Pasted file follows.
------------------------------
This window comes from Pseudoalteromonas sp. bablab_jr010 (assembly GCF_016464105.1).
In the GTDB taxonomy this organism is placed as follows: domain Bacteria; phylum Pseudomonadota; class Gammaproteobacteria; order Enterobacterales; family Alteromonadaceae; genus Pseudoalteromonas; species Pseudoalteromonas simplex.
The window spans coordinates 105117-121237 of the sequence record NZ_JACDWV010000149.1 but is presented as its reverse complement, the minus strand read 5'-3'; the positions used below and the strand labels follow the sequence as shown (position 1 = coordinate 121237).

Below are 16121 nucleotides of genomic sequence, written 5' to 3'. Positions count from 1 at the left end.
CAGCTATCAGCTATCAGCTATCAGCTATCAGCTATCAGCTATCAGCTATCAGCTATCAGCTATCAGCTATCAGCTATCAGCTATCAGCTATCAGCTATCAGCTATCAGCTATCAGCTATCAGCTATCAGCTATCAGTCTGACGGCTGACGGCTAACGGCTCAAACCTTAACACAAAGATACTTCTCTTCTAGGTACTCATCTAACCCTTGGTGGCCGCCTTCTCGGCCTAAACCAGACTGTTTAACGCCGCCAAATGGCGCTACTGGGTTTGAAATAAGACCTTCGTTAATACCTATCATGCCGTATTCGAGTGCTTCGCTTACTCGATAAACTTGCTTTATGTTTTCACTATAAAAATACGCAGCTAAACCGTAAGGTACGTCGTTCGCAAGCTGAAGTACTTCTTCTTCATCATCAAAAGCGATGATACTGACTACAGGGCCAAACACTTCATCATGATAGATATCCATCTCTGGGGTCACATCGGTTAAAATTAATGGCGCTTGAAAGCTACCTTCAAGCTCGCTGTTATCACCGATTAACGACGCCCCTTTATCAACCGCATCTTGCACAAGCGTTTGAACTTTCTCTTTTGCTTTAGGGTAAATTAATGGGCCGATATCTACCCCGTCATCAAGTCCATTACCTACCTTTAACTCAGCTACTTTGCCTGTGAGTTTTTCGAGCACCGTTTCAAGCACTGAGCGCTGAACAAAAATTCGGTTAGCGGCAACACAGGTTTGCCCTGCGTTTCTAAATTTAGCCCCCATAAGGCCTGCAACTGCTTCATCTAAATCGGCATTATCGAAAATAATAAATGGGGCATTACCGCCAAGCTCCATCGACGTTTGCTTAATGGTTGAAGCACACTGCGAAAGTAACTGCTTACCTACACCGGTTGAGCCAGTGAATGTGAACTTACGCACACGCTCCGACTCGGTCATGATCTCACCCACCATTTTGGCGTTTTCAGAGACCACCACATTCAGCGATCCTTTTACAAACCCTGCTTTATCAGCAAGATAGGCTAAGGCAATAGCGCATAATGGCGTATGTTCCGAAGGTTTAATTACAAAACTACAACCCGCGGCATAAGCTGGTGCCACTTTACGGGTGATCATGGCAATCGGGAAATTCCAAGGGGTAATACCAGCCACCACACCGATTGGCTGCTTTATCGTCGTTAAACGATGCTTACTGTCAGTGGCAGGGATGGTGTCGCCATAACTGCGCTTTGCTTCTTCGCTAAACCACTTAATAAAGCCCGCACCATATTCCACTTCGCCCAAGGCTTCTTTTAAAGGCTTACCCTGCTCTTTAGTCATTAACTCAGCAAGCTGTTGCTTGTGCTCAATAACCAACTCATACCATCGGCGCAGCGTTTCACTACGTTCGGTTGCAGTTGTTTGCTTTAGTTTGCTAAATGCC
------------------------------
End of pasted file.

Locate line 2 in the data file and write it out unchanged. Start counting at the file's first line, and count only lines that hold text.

In the GTDB taxonomy this organism is placed as follows: domain Bacteria; phylum Pseudomonadota; class Gammaproteobacteria; order Enterobacterales; family Alteromonadaceae; genus Pseudoalteromonas; species Pseudoalteromonas simplex.